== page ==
It’s closer than we think

Last year, Dr. Timur Atabaev received a very prestigious Scopus Award — “Young Researcher Award 2018”. Dr. Atabaev is an Assistant Professor of the NU School of Science and Technology, whose research interests include studying the synthesis and characteristics of multifunctional inorganic nanostructures for applications in biomedicine, energy, and photocatalysis. Recently we interviewed Dr. Atabaev all about his work and research related to Nanotechnology.

– Timur, could you please reveal the secret of popularity of nanotechnology in modern research?

– About two decades ago, many leading international universities and companies began to actively fund research projects in the field of nanotechnology. Much of this research was focused on the exceptional practical properties of nanomaterials, such as strength, conductivity, as well as magnetic, optical and catalytic properties. The nano-level is one of the smallest units because less than the nano-level are molecules and atoms of which these nanostructures consist. A large portion of today’s nanotechnology market consists of electronic components. These are things such as thin-film based technology for computers and phones, magnetic hard disk drives, nanosensors, etc. Another part of the market is occupied by products of the pharmaceutical, cosmetic and chemical industries, i.e. absorbents, sunscreens, antibacterial agents, wear and corrosion-resistant coatings, membranes for water purification and neutralization of gas emissions, catalysts for the industry, etc. In addition, there are a lot of other examples where nanotechnologies can be very useful, for example, green energy, ecology, medicine, and in the food and agricultural industry.

– As far as we know, you are working on the application of nanotechnology in oncology.
– Yes, currently I am part of a team with several researchers from South Korea that is working to create nontoxic multifunctional nanoparticles that can predominantly attach to cancer cells for controlled drug delivery and destroy cancer cells under the infrared radiation. Why it is important? The fact is that today, many procedures for diagnosing and treating cancer around the world involve using chemical contrast agents that possess a number of undesirable side effects. In particular, they poison the body with toxic elements. For example, during the scanning procedure, the wife of a famous American actor Chuck Norris was exposed to a high concentration of gadolinium-based contrast agent and experienced terrible side effects, in some cases, exposure to such agents can even prove fatal. Our research could help to minimize undesirable side effects and cure cancer patients more efficiently.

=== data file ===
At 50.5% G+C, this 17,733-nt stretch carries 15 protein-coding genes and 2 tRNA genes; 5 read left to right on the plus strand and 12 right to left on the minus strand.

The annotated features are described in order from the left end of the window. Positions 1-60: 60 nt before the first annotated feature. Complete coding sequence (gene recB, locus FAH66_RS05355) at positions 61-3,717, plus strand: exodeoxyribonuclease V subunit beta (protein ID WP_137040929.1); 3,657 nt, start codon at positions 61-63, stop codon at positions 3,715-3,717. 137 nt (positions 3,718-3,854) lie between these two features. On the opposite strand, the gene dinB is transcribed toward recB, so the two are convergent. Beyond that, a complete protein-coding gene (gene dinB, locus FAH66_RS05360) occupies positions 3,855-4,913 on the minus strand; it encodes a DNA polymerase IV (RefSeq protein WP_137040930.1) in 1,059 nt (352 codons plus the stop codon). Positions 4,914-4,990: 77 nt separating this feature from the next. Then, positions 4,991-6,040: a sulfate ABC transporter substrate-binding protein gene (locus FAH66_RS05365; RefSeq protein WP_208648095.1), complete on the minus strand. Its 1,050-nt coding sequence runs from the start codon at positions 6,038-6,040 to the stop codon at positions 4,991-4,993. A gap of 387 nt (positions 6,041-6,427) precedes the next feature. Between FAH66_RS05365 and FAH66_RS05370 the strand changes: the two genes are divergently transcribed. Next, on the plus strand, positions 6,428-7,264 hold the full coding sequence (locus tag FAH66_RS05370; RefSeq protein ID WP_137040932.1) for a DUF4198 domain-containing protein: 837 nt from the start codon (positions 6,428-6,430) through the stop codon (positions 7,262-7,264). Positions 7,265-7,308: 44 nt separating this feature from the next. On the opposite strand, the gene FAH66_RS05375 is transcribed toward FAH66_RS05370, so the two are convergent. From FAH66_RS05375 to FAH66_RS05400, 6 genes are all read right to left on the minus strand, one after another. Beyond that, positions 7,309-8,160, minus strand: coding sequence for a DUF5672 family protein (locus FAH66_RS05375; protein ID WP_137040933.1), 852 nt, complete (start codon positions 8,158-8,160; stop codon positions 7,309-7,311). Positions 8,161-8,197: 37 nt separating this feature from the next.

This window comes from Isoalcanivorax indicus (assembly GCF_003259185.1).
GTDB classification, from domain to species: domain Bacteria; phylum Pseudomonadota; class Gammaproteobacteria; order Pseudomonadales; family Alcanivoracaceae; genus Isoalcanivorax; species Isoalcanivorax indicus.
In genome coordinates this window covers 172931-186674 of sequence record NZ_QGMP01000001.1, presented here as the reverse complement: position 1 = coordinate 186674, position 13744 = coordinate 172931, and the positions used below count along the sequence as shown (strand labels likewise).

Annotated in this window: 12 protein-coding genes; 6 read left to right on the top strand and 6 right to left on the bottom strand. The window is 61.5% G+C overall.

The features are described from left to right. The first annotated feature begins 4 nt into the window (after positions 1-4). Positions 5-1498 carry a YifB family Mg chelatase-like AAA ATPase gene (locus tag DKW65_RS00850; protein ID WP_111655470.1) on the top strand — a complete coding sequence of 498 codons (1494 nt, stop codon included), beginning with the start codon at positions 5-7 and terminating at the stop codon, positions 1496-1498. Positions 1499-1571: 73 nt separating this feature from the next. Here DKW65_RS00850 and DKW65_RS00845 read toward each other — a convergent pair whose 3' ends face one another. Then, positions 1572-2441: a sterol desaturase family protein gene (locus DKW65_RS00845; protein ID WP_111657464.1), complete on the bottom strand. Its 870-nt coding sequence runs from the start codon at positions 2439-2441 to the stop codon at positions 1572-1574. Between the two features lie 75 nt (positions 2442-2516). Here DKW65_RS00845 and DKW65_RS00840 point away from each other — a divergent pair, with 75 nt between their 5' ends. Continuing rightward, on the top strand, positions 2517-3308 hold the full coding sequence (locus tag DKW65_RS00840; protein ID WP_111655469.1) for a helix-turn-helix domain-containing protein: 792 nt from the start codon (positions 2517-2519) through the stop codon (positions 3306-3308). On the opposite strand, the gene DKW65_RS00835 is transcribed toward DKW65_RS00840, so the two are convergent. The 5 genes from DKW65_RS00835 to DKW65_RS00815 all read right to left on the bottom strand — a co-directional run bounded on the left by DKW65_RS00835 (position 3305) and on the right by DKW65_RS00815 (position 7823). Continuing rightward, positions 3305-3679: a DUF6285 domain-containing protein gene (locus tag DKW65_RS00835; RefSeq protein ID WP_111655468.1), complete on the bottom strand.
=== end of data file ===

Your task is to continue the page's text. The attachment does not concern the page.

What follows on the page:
– At which stage is your research now?
– We tested a large number of different nanoparticles for toxicity and identified several biocompatible materials suitable for our tasks. Now our group is working on optimizing several parameters at once: these are nanoparticle size, mesoporosity, nanosystem stability and reproducibility of results. As soon as we finish the optimization of parameters, our partners will proceed to preclinical studies. It should be noted that preclinical and clinical studies may take a long time, but we are quite optimistic.

– Dust is a big environmental problem in our city. Today, the capital’s markets has offers of nanosets for windows that protect houses from dust intrusion. Are they really effective?

– Nanostructures have been used for water purification for a long time, usually in filters and membranes, and air can also be cleaned with nanoscreens. Nanoscreens actually are made from nanosized polymeric fibers. Due to the small size of the holes between the fibers, larger dust particles will not be able to enter the room and remain on the surface of the window nanoscreen. By the way, consumers in South Korea are able to buy a protective plastic film with nanoparticles to protect themselves from electromagnetic radiation of mobile phones.

– What equipment do you use in your research?
– Nazarbayev University has a very good laboratory base, which allows us to conduct complex research in the field of nanotechnology. We often work with an X-ray diffractometer and electron microscopes in the new C-4 Building. In addition, we actively use infrared, UV-visible, and fluorescent spectrophotometers, which are housed in our school. I would like to note that expensive equipment is not always necessary for nanotechnology. Last summer, my colleagues and I conducted open presentations for schoolchildren, where they were shown how to use fluorescent carbon nanoparticles to detect lead ions Pb (II) in water. It is well known that lead is an extremely toxic element for the human body, and can often be found in drinking water. But, not everyone knows that lead detection in water can be achieved with carbon nanoparticles made from ordinary sugar. We demonstrated how to use ordinary sugar to make these carbon nanoparticles. Prepared carbon nanoparticles have green fluorescence under ultraviolet light excitation. Even in the presence of a small amount of lead ions in the water the green signal is fading out. Other metal ions besides lead in the water do not affect the fluorescent properties of these nanoparticles. This is one example of how to conduct a quick, selective, and inexpensive analysis of water samples for the presence of lead ions. And yes – this is also nanotechnology.

About the speaker: Timur Atabaev received a PhD degree from the College of Nanoscience and Nanotechnology at Pusan National University in 2012. From 2012 to 2017, he had worked as a research professor at the Pusan and Seoul National Universities (South Korea). Dr. Atabaev has been teaching at the School of Science and Technology of Nazarbayev University since 2017.